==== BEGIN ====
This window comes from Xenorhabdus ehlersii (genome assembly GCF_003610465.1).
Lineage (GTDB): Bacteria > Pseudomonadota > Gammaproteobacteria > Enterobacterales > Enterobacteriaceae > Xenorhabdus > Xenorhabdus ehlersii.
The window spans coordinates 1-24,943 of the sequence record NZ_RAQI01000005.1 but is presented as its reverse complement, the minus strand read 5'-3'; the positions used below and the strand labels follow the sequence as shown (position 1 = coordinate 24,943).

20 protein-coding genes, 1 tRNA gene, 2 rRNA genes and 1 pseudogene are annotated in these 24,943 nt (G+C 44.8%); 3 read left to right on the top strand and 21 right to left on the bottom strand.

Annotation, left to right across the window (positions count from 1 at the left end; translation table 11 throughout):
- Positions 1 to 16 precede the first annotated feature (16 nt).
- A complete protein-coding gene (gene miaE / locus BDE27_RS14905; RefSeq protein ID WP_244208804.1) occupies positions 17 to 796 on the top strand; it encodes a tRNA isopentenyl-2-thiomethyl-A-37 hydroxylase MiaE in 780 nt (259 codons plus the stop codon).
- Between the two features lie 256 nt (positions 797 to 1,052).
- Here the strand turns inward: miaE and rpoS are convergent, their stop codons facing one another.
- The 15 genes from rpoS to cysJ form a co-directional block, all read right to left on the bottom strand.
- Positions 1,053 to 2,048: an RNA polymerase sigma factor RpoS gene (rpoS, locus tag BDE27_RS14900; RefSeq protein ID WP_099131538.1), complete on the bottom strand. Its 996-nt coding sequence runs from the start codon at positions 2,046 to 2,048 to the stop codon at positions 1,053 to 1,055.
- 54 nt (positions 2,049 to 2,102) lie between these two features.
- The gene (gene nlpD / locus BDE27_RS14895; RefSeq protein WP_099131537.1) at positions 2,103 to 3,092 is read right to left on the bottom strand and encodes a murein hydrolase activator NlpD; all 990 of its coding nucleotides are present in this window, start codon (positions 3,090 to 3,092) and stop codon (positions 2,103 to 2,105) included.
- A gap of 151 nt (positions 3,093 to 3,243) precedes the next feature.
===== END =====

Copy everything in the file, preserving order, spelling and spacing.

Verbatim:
This window comes from Xenorhabdus ehlersii (genome assembly GCF_003610465.1).
Lineage (GTDB): Bacteria > Pseudomonadota > Gammaproteobacteria > Enterobacterales > Enterobacteriaceae > Xenorhabdus > Xenorhabdus ehlersii.
The window spans coordinates 1-24,943 of the sequence record NZ_RAQI01000005.1 but is presented as its reverse complement, the minus strand read 5'-3'; the positions used below and the strand labels follow the sequence as shown (position 1 = coordinate 24,943).

20 protein-coding genes, 1 tRNA gene, 2 rRNA genes and 1 pseudogene are annotated in these 24,943 nt (G+C 44.8%); 3 read left to right on the top strand and 21 right to left on the bottom strand.

Annotation, left to right across the window (positions count from 1 at the left end; translation table 11 throughout):
- Positions 1 to 16 precede the first annotated feature (16 nt).
- A complete protein-coding gene (gene miaE / locus BDE27_RS14905; RefSeq protein ID WP_244208804.1) occupies positions 17 to 796 on the top strand; it encodes a tRNA isopentenyl-2-thiomethyl-A-37 hydroxylase MiaE in 780 nt (259 codons plus the stop codon).
- Between the two features lie 256 nt (positions 797 to 1,052).
- Here the strand turns inward: miaE and rpoS are convergent, their stop codons facing one another.
- The 15 genes from rpoS to cysJ form a co-directional block, all read right to left on the bottom strand.
- Positions 1,053 to 2,048: an RNA polymerase sigma factor RpoS gene (rpoS, locus tag BDE27_RS14900; RefSeq protein ID WP_099131538.1), complete on the bottom strand. Its 996-nt coding sequence runs from the start codon at positions 2,046 to 2,048 to the stop codon at positions 1,053 to 1,055.
- 54 nt (positions 2,049 to 2,102) lie between these two features.
- The gene (gene nlpD / locus BDE27_RS14895; RefSeq protein WP_099131537.1) at positions 2,103 to 3,092 is read right to left on the bottom strand and encodes a murein hydrolase activator NlpD; all 990 of its coding nucleotides are present in this window, start codon (positions 3,090 to 3,092) and stop codon (positions 2,103 to 2,105) included.
- A gap of 151 nt (positions 3,093 to 3,243) precedes the next feature.